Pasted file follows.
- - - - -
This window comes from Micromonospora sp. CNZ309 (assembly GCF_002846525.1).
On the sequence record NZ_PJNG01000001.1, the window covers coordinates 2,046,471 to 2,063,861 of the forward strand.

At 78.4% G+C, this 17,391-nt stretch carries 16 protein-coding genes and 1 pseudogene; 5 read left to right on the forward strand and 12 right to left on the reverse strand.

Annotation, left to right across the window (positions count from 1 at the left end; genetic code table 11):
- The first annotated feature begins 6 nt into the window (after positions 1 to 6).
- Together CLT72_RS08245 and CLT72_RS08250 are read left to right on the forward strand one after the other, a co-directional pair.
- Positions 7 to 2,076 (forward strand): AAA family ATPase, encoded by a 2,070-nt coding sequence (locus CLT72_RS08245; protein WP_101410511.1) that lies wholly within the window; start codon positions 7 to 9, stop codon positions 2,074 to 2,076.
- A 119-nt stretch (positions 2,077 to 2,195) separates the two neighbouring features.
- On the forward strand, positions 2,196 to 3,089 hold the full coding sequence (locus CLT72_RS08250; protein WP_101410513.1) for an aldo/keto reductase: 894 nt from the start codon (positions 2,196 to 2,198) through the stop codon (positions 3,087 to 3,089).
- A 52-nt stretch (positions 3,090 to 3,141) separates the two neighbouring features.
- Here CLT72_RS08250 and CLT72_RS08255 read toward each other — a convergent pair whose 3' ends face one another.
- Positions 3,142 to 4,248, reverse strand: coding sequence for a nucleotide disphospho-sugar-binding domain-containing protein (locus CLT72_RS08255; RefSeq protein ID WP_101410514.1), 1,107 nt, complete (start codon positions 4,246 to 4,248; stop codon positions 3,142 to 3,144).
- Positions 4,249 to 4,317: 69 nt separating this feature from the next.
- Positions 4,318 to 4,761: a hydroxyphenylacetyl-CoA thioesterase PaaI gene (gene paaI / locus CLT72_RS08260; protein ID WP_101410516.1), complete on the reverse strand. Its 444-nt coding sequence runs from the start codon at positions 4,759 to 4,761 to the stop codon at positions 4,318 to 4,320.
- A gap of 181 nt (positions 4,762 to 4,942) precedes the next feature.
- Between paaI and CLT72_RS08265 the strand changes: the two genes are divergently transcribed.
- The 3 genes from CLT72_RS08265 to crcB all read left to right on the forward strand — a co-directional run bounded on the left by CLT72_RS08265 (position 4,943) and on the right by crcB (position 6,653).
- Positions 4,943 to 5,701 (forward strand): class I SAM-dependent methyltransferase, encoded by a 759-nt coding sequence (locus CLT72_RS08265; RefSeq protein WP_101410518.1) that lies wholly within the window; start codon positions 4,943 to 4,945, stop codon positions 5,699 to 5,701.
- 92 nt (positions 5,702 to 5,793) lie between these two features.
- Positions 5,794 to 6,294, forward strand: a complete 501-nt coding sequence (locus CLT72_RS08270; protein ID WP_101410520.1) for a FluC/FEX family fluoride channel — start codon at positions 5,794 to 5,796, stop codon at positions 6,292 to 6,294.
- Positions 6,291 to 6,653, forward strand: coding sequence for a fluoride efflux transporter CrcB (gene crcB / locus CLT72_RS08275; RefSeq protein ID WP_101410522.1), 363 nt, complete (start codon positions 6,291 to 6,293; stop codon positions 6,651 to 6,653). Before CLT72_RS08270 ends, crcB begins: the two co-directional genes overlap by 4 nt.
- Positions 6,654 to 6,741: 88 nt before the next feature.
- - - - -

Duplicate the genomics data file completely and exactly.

This window comes from Micromonospora sp. CNZ309 (assembly GCF_002846525.1).
On the sequence record NZ_PJNG01000001.1, the window covers coordinates 2,046,471 to 2,063,861 of the forward strand.

At 78.4% G+C, this 17,391-nt stretch carries 16 protein-coding genes and 1 pseudogene; 5 read left to right on the forward strand and 12 right to left on the reverse strand.

Annotation, left to right across the window (positions count from 1 at the left end; genetic code table 11):
- The first annotated feature begins 6 nt into the window (after positions 1 to 6).
- Together CLT72_RS08245 and CLT72_RS08250 are read left to right on the forward strand one after the other, a co-directional pair.
- Positions 7 to 2,076 (forward strand): AAA family ATPase, encoded by a 2,070-nt coding sequence (locus CLT72_RS08245; protein WP_101410511.1) that lies wholly within the window; start codon positions 7 to 9, stop codon positions 2,074 to 2,076.
- A 119-nt stretch (positions 2,077 to 2,195) separates the two neighbouring features.
- On the forward strand, positions 2,196 to 3,089 hold the full coding sequence (locus CLT72_RS08250; protein WP_101410513.1) for an aldo/keto reductase: 894 nt from the start codon (positions 2,196 to 2,198) through the stop codon (positions 3,087 to 3,089).
- A 52-nt stretch (positions 3,090 to 3,141) separates the two neighbouring features.
- Here CLT72_RS08250 and CLT72_RS08255 read toward each other — a convergent pair whose 3' ends face one another.
- Positions 3,142 to 4,248, reverse strand: coding sequence for a nucleotide disphospho-sugar-binding domain-containing protein (locus CLT72_RS08255; RefSeq protein ID WP_101410514.1), 1,107 nt, complete (start codon positions 4,246 to 4,248; stop codon positions 3,142 to 3,144).
- Positions 4,249 to 4,317: 69 nt separating this feature from the next.
- Positions 4,318 to 4,761: a hydroxyphenylacetyl-CoA thioesterase PaaI gene (gene paaI / locus CLT72_RS08260; protein ID WP_101410516.1), complete on the reverse strand. Its 444-nt coding sequence runs from the start codon at positions 4,759 to 4,761 to the stop codon at positions 4,318 to 4,320.
- A gap of 181 nt (positions 4,762 to 4,942) precedes the next feature.
- Between paaI and CLT72_RS08265 the strand changes: the two genes are divergently transcribed.
- The 3 genes from CLT72_RS08265 to crcB all read left to right on the forward strand — a co-directional run bounded on the left by CLT72_RS08265 (position 4,943) and on the right by crcB (position 6,653).
- Positions 4,943 to 5,701 (forward strand): class I SAM-dependent methyltransferase, encoded by a 759-nt coding sequence (locus CLT72_RS08265; RefSeq protein WP_101410518.1) that lies wholly within the window; start codon positions 4,943 to 4,945, stop codon positions 5,699 to 5,701.
- 92 nt (positions 5,702 to 5,793) lie between these two features.
- Positions 5,794 to 6,294, forward strand: a complete 501-nt coding sequence (locus CLT72_RS08270; protein ID WP_101410520.1) for a FluC/FEX family fluoride channel — start codon at positions 5,794 to 5,796, stop codon at positions 6,292 to 6,294.
- Positions 6,291 to 6,653, forward strand: coding sequence for a fluoride efflux transporter CrcB (gene crcB / locus CLT72_RS08275; RefSeq protein ID WP_101410522.1), 363 nt, complete (start codon positions 6,291 to 6,293; stop codon positions 6,651 to 6,653). Before CLT72_RS08270 ends, crcB begins: the two co-directional genes overlap by 4 nt.
- Positions 6,654 to 6,741: 88 nt before the next feature.